Hippocampal Neurogenesis Regulates Forgetting


Science 9 May 2014:  Vol. 344  no. 6184  pp. 598-602

Hippocampal Neurogenesis Regulates Forgetting During Adulthood and Infancy

Katherine G. Akers, et.al.

Program in Neurosciences and Mental Health, The Hospital for Sick Children, Toronto, M5G 1X8, Canada.

Institute of Medical Science, University of Toronto, Toronto, M5S 1A8, Canada.

Department of Physiology, University of Toronto, Toronto, M5S 1A8, Canada.

Division of Systems Medical Science, Institute for Comprehensive Medical Science, Fujita Health University, Toyoake, Aichi, 470-1192, Japan.

Department of Psychology, University of Toronto, Toronto, M5S 3GM, Canada.


Throughout life, new neurons are continuously added to the dentate gyrus. As this continuous addition remodels hippocampal circuits, computational models predict that neurogenesis leads to degradation or forgetting of established memories. Consistent with this, increasing neurogenesis after the formation of a memory was sufficient to induce forgetting in adult mice. By contrast, during infancy, when hippocampal neurogenesis levels are high and freshly generated memories tend to be rapidly forgotten (infantile amnesia), decreasing neurogenesis after memory formation mitigated forgetting. In precocial species, including guinea pigs and degus, most granule cells are generated prenatally. Consistent with reduced levels of postnatal hippocampal neurogenesis, infant guinea pigs and degus did not exhibit forgetting. However, increasing neurogenesis after memory formation induced infantile amnesia in these species.

In both artificial systems and brain networks there is a trade-off between plasticity—the ability to incorporate new information—and stability—ensuring that the process of incorporating new information does not degrade information already stored in that network. In the hippocampus, new neurons continue to be generated in the subgranular zone of the dentate gyrus (DG) beyond development and into adulthood. These new neurons synaptically integrate into hippocampal circuits and provide potential substrates for new learning. Promoting the production of new neurons in adult mice facilitates the formation of new hippocampal memories. However, the continuous integration of new neurons may affect memories already stored in these circuits. As new neurons integrate into the hippocampus, they compete with existing cells for inputs and outputs, establishing new synaptic connections that may coexist with, or even replace, older synaptic connections. As such remodeling necessarily alters the configuration of DG-CA3 circuits and likely rescales synaptic weights of preexisting connections, computational models predict that high levels of hippocampal neurogenesis will lead to forgetting of information already stored in those circuits.

Although hippocampal neurogenesis persists throughout life, rates decline dramatically with age. Therefore, this predicted remodeling-induced forgetting should be most pronounced during infancy, when hippocampal neurogenesis is high. Consistent with this, infantile forgetting [or infantile amnesia] is observed across a wide range of species, including humans. Neurobiological accounts of infantile amnesia previously emphasized that continued brain maturation might interfere with consolidation and/or storage of infant memories, rendering them inaccessible at later time points. Here, we test whether postnatal hippocampal neurogenesis, in particular, modulates ontogenetic changes in memory persistence.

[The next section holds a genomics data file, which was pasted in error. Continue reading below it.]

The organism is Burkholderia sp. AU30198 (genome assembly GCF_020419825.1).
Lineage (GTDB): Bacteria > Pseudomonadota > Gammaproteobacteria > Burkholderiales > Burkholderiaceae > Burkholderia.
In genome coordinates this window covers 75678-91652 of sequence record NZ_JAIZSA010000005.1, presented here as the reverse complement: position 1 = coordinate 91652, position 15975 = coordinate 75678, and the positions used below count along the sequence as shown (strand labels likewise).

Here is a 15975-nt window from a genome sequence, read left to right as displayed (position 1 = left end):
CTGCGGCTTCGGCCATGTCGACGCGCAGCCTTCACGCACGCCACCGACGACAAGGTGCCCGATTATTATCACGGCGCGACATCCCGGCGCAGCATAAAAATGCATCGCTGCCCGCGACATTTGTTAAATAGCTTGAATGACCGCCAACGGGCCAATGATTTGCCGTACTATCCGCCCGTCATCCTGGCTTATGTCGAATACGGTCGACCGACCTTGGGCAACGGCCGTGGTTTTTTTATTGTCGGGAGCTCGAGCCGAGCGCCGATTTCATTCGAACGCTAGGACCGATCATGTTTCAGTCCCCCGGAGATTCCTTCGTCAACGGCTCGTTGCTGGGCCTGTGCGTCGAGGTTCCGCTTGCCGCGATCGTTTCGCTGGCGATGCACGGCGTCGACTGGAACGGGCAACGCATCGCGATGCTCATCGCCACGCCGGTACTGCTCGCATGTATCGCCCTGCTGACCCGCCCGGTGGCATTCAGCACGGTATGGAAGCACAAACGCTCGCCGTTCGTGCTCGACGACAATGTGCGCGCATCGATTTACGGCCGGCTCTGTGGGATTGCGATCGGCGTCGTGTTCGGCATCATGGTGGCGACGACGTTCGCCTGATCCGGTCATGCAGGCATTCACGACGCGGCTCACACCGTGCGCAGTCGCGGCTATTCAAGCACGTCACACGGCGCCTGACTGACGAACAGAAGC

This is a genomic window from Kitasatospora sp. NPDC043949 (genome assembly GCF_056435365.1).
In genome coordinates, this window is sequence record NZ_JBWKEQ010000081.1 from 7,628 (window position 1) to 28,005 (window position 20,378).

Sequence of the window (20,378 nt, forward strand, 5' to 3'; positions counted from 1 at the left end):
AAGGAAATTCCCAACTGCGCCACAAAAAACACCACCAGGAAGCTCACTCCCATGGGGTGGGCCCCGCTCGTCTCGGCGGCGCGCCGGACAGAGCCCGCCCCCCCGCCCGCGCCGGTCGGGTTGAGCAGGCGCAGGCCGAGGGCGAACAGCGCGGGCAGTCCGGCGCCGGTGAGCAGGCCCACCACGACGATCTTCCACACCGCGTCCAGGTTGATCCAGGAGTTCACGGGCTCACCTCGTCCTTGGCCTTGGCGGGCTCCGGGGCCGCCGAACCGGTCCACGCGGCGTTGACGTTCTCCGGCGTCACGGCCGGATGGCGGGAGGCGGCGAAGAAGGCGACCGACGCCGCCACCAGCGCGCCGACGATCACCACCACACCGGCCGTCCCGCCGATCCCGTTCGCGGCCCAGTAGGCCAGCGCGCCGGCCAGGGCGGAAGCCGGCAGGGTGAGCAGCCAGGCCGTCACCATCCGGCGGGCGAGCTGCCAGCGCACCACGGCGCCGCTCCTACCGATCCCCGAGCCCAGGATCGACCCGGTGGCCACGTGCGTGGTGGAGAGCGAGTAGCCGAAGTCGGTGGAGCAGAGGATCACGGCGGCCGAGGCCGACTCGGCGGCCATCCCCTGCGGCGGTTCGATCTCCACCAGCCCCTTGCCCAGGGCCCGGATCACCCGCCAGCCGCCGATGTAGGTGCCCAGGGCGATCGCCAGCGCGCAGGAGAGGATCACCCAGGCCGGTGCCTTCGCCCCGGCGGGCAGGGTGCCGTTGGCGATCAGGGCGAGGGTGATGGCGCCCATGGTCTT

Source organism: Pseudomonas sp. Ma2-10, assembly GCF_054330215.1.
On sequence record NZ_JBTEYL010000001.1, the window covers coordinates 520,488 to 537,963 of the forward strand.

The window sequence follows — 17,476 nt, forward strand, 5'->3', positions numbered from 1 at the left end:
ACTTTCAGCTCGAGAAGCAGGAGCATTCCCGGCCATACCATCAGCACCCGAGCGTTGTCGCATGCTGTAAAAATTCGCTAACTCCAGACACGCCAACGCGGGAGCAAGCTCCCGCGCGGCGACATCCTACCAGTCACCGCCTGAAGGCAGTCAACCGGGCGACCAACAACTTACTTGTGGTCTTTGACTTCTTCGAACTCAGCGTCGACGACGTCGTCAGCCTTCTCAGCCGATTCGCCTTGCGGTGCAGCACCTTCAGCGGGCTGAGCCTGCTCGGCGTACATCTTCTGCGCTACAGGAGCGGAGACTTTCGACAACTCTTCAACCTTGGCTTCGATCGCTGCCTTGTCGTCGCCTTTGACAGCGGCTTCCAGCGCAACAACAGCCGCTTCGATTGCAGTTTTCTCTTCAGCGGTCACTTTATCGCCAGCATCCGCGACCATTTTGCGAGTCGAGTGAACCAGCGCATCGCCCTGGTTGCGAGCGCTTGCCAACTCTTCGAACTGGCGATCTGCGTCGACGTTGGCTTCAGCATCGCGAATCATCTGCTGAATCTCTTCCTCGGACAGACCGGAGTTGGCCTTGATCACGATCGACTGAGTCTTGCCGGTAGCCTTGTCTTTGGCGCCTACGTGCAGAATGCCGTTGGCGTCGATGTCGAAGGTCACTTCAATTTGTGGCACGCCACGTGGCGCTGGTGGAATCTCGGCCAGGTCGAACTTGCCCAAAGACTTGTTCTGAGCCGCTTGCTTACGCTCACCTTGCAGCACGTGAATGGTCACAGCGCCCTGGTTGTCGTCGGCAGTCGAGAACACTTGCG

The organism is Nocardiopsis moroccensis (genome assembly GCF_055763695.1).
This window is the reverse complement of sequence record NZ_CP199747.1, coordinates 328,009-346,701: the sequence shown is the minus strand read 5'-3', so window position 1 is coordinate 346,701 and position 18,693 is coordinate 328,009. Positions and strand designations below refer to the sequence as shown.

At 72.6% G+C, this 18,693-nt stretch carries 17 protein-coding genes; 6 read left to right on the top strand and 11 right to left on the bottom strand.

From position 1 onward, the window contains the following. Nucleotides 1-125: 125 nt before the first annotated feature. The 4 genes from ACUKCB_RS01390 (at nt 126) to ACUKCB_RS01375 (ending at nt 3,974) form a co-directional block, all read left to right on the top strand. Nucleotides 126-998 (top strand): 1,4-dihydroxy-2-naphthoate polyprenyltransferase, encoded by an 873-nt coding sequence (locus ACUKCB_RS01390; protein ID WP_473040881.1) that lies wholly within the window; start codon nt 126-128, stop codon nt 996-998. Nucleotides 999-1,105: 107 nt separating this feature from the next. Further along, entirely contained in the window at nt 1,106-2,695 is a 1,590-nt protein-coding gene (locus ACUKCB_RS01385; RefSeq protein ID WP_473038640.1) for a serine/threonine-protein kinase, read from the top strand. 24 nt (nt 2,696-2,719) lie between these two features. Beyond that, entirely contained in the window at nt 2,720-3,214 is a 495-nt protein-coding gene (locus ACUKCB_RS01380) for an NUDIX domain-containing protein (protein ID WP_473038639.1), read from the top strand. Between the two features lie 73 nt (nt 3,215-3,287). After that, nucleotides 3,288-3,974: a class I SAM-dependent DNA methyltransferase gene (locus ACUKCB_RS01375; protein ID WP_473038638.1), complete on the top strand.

The hippocampus encodes memories for places and events. The observation that hippocampal neurogenesis persists into adulthood led to the idea that neurogenesis modulates hippocampal memory function. To our knowledge, all previous studies examining the relationship between hippocampal neurogenesis and memory have used essentially the same design; they manipulated hippocampal neurogenesis before training and examined the impact of this manipulation on subsequent memory formation (i.e., they investigated the anterograde effects of manipulating neurogenesis on memory). The view that emerged from these studies is that, once sufficiently mature, new neurons positively contribute to encoding of new hippocampus-dependent memories, perhaps by providing new substrates for memory storage. Here, we examined the retrograde impact of similar manipulations of neurogenesis on memory. Through a series of studies, we showed that high levels of neurogenesis disrupt established hippocampus-dependent memories. As such, our findings reveal a novel role for neurogenesis in forgetting or memory clearance, in line with theoretical predictions.

The hippocampus is thought to rapidly and automatically encode experiences. Because not all experiences are ultimately remembered, it is likely that forgetting processes continuously degrade or clear stored information from the hippocampus. Our results identify neurogenesis as one such process that promotes degradation of hippocampus-dependent memories, most likely by reconfiguring DG-CA3 circuits. Successful memory retrieval may result from the reactivation of patterns of neural activity present at the time of memory encoding (i.e., pattern completion). Because neurogenesis reconfigures hippocampal circuits, this may reduce the ability of a given set of cues (or inputs) to reinvoke the same pattern of activity (i.e., pattern completion failure). During infancy, when neurogenesis levels are elevated, high rates of decay render hippocampus-dependent memories [that are declarative in nature] inaccessible at later time points. Reducing neurogenesis at this developmental stage can increase the persistence of hippocampus-dependent memories. During adulthood, when neurogenesis levels are lower,    memories are more resistant to decay. Artificially increasing neurogenesis after learning, however, may be sufficient to induce forgetting.



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